Grant Award Details
- -Determine the role of the tyrosine kinase receptor Flk2
- in cell fate decisions of hematopoietic stem and progenitor cells.
- -Assess cell fate decisions during in vivo hematopoietic
- differentiation using novel lineage tracing models.
- -test models of intercellular relationships of
- hematopoietic stem and progenitor populations using computational biology of
- global datasets.
Grant Application Details
- Mechanisms of Stem Cell Fate Decisions
Stem cells can mature into a diverse range of specialized cell types, providing exciting possibilities for regeneration of different tissue types. Many disorders can conceivably be treated by transplanting stem cells to replace the defective cells. However, several disorders affect a specific cell type, while other cells and tissues in the same patient are functioning normally. Examples of such cell type-specific cases are Parkinson’s disease, diabetes and anemia. A fundamental challenge in using stem cells to treat disease is to be able to steer their maturation into the specific cell type needed. Maturation into the wrong cell type may cause problems due to uncontrolled growth or immune rejection. For example, a blood stem cell transplant intended to treat anemia would be optimally efficient and safe if the transplanted cells could be directed to generate red blood cells without also producing T cells. Another major limitation of transplantation therapy is the shortage of cells for clinical use. This too could be alleviated by efficient generation of the desired cell type.
This proposal investigates the regulation of stem cell maturation into specific functional cell types. We are using blood cell development as a model system. Bone marrow transplantations, containing blood stem cells, have been used clinically for many years and are among few routinely performed cell-based therapies. The cumulative experience from years of clinical use together with decades of research on blood stem cell maturation makes this a strong model system for understanding both basic stem cell biology and clinical stem cell applications.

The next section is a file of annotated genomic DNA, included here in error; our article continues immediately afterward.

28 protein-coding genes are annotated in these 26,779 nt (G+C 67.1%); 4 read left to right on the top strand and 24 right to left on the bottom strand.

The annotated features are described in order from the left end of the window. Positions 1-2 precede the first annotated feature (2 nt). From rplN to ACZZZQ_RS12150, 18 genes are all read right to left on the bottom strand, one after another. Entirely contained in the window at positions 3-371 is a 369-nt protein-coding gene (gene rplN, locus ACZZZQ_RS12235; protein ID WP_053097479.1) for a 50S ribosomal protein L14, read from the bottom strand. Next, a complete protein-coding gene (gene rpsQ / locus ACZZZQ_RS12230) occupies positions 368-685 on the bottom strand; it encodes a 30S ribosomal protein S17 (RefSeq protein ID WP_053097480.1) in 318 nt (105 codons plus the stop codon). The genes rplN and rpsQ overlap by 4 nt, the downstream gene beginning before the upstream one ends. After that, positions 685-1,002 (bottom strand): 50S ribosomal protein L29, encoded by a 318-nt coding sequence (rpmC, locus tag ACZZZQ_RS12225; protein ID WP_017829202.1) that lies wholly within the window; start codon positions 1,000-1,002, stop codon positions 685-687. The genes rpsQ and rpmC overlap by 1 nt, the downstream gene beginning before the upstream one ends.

The many years of research on blood cell maturation has allowed the generation of a basic road map, complete with intersections indicating a choice in maturation pathway. As stem cells mature, choices are made along the way to become, for example, a T cell or a red blood cell. Scientists have identified signposts at these intersections that help mark some of the choices. These signposts are useful both as diagnostic tools to determine where cell maturation went wrong, and as targets for drugs when trying to promote one choice over another. Currently, we do not know when and how these choices are made under normal conditions and what goes wrong in various disorders. Our ability to direct or redirect cell fates upon transplantation or in cancer is therefore absent or inefficient. The goal of this proposal is to better define the intersections and signposts in blood cell development. We will generate new tools and methods to study stem cell maturation, and attempt to identify maturation stages and targets that will be useful to diagnose and treat blood-related disorders and increase the efficiency and safety of stem cell transplantation.